ISSN (Print) - 0012-9976 | ISSN (Online) - 2349-8846

A+| A| A-

Muttering Women and the Talking Kitchens of Bengal

Muttering relieves women, even if only momentarily, of the stress of caregiving and patriarchy, and helps organise a soft politics of resistance.

When I was at Jawaharlal Nehru University (JNU), a professor once noted how social science research topics from the subcontinent mostly begin with the grandmother or the aunt, in the kitchen, at home. These spaces lack the easily distinguished and abundantly theorised dramaturgy of the formal curated sites of theoretical enquiry—the field that we visit with a predefined toolkit to gather proofs to our hypotheses—where we play our parts and enact our rehearsed “objectivity.” But the field could just as easily be these informal sites of inquiry, ones that are deemed too banal and immediate for serious research.

Growing up, I was always surrounded by women who muttered while working in the kitchen. This tendency to mutter or talk under one’s breath—bir-bir kora as it is called in Bangla—somehow was always confined to spaces of solitary secrecy or homosocial safety, like the kitchen. Dramatic, contemptuous and often exaggerated, this act was suitably supplemented by the piercing cacophony of utensils. I would find Ma having self-sustained conversations by herself while the onions she diced made her tear up more than usual. Curious about the performative capacities of this bir-bir kora, I was intrigued that nobody who seemed to be around and could get a sense of its occurrence cared enough to listen. And nor would the women speak up so they could be comprehensible. It lay somewhere in the thin auditory space between hearing and listening and the vast sea of intent that kept them apart. I would often hover around the kitchen asking what was being said, as emotions fumed in unison with the vapour from multiple curries, creating an indistinguishable cloud of concentrated spicy aromas. Thakuma, my paternal grandmother, would discourage my presence and curiosity with an air of concern and authority and mimic the nonchalance of the men. She, however, had her own script for muttering—jhaanjh, a word very commonly used to describe “temper” in Bengali women. Interestingly, the same jhaanjh—smoothly translating to pungent in English—is celebrated when found in the quintessentially Bengali mustard oil. Dinner table jest in Bengali households compares the jhaanjh of intricate fish dishes with that of the cook, most often the comic’s wife, making snide reference to the temper of the woman who prepared it. This preference for the pungent in cooking stands in contrast to the undesirability of the same in a wife.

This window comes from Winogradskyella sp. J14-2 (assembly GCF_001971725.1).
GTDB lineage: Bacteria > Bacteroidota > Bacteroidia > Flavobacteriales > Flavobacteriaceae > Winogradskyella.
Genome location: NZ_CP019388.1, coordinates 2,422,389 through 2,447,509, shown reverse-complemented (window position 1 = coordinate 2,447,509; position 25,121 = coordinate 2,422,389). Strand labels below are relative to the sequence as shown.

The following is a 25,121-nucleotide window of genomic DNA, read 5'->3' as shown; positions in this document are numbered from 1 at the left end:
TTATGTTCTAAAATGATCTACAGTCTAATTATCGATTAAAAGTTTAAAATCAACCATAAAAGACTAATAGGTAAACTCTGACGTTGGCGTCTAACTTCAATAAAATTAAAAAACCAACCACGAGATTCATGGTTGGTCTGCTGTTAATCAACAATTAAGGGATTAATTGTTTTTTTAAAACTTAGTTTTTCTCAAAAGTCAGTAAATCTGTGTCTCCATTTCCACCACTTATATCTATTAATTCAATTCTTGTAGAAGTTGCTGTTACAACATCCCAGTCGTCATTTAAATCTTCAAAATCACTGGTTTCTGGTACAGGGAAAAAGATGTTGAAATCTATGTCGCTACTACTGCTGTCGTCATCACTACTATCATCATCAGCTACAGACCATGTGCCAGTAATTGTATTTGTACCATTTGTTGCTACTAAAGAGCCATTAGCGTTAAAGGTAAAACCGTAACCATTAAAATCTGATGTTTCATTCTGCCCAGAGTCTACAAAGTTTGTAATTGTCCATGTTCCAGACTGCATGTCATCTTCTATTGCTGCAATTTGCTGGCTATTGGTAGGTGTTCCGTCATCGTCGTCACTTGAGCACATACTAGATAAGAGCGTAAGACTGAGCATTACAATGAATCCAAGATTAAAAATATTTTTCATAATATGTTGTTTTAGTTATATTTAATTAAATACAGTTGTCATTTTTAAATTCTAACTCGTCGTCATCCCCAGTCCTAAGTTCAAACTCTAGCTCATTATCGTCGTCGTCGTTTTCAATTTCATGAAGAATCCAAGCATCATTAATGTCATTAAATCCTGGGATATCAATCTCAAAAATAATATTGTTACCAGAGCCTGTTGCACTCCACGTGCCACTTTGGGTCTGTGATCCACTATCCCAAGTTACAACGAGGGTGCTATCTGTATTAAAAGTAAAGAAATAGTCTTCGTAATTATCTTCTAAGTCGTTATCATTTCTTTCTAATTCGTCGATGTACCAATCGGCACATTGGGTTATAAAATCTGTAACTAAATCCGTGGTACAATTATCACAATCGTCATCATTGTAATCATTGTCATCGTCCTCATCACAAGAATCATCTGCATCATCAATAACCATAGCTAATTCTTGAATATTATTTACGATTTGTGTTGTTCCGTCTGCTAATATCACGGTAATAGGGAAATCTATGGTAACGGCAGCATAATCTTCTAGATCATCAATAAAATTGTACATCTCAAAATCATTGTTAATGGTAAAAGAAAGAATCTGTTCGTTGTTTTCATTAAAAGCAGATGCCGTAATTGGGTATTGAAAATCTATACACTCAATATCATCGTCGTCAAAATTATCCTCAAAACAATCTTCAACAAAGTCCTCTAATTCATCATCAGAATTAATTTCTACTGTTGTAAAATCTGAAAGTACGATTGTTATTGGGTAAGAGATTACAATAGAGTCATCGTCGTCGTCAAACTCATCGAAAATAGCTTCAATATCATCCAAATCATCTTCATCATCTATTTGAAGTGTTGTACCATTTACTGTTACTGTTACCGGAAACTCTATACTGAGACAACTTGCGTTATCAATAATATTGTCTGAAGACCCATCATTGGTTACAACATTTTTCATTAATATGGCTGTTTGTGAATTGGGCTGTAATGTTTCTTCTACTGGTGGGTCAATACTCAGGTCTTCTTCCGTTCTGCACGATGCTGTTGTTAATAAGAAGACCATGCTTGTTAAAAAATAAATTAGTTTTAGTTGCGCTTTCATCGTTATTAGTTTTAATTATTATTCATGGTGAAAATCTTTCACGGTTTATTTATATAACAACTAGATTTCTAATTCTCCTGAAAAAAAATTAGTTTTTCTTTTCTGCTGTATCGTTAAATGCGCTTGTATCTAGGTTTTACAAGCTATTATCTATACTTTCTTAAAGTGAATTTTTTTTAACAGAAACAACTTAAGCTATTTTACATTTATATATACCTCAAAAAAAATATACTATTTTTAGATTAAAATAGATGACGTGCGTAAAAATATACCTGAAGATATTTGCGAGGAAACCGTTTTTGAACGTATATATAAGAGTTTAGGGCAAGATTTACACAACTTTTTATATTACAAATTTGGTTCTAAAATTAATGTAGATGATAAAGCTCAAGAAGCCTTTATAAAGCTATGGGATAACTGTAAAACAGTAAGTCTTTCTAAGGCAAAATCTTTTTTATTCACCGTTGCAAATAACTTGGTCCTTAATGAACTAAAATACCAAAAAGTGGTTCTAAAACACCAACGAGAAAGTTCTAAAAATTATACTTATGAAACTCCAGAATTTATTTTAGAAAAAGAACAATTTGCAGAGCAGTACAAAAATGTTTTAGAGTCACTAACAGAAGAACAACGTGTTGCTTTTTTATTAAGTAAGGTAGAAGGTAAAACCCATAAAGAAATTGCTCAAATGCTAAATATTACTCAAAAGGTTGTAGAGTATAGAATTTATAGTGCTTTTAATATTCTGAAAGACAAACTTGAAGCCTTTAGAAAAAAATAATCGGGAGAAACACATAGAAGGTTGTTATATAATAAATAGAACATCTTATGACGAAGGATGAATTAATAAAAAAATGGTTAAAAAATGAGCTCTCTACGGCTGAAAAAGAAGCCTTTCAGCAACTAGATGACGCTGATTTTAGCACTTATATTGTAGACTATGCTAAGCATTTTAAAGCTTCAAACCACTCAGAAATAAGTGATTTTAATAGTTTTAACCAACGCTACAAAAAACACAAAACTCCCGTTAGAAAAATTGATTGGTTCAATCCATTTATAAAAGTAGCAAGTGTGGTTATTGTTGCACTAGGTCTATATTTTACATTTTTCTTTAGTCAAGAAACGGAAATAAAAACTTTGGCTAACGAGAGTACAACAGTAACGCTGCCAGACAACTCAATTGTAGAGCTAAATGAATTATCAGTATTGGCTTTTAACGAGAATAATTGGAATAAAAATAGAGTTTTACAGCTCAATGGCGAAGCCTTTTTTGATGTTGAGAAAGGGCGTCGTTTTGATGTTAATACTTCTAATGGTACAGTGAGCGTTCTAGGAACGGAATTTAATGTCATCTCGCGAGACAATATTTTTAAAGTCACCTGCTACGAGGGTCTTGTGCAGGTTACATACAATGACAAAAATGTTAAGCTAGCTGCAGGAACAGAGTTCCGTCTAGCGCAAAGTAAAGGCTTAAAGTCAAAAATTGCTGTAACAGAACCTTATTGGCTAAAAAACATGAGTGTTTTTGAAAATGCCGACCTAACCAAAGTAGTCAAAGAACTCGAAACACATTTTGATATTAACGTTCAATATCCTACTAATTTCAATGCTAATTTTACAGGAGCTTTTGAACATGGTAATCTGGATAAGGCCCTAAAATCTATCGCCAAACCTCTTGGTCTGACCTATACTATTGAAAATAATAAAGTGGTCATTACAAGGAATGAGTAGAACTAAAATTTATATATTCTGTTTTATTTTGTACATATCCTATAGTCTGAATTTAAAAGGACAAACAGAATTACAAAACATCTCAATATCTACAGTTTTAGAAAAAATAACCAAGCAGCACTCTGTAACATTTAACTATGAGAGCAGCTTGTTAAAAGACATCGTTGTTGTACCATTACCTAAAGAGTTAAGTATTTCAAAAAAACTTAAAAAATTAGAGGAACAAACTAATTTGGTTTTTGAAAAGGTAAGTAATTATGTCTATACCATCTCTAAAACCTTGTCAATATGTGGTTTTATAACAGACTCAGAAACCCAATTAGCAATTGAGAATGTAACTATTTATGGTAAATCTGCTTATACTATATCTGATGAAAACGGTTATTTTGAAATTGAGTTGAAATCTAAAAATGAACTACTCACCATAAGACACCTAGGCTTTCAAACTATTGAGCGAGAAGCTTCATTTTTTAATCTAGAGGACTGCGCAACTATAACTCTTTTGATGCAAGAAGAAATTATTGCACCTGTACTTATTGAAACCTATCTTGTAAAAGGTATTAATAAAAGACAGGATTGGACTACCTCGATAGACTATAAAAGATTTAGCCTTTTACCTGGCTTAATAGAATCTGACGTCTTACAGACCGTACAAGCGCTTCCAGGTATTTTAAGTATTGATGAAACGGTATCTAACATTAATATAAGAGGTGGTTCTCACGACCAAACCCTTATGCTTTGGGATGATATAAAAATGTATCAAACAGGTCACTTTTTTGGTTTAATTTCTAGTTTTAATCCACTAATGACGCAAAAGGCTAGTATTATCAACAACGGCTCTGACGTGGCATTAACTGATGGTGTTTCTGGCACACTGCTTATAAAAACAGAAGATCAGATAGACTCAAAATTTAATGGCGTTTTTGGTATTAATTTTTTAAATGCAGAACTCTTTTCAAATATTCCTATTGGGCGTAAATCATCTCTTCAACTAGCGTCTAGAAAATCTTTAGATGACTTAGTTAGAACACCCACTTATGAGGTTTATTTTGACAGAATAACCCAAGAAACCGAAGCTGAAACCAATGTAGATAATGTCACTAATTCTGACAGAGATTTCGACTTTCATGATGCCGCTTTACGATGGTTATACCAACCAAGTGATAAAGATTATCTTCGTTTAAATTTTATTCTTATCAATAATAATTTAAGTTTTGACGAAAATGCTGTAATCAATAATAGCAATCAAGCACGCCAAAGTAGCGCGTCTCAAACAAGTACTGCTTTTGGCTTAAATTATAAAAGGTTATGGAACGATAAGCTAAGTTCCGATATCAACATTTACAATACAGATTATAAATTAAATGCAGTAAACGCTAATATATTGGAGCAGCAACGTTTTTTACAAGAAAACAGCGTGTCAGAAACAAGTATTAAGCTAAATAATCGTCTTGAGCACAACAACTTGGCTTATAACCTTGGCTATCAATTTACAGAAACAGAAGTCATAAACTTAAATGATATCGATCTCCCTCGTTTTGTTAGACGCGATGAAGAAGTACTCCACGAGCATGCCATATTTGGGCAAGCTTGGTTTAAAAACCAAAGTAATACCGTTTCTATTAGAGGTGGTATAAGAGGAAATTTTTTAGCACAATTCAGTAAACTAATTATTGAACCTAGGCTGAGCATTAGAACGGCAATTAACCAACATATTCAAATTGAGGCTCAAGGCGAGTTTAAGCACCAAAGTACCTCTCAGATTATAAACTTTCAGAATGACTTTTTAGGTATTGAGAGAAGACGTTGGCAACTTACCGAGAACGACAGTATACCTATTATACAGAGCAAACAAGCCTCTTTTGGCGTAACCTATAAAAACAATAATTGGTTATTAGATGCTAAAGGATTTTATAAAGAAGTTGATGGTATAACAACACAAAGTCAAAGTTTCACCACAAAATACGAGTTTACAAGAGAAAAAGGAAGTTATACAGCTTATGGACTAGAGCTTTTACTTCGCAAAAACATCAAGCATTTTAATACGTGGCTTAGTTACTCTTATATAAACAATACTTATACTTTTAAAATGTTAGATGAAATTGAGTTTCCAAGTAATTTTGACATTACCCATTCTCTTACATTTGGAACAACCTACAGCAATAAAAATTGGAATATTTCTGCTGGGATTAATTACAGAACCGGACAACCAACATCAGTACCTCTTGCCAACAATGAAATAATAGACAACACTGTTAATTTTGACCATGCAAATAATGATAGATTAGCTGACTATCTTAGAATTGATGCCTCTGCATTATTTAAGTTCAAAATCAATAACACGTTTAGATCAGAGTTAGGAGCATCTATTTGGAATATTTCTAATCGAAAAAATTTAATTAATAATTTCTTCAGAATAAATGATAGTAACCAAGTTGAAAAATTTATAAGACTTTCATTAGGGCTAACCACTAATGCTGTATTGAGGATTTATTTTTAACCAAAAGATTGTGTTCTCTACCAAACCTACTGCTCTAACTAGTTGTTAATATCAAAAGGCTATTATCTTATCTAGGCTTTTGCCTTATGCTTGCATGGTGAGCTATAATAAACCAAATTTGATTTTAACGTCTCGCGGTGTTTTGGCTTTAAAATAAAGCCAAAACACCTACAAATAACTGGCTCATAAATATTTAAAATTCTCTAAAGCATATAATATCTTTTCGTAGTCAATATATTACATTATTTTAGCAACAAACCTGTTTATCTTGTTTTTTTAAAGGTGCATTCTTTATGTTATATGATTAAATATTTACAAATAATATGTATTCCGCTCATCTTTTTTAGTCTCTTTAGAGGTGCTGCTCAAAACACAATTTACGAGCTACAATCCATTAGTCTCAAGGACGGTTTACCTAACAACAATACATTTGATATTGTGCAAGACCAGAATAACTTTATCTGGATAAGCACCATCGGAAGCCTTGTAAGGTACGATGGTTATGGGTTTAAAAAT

Dear Reader,

To continue reading, become a subscriber.

Explore our attractive subscription offers.

Click here

Updated On : 17th Aug, 2021
Back to Top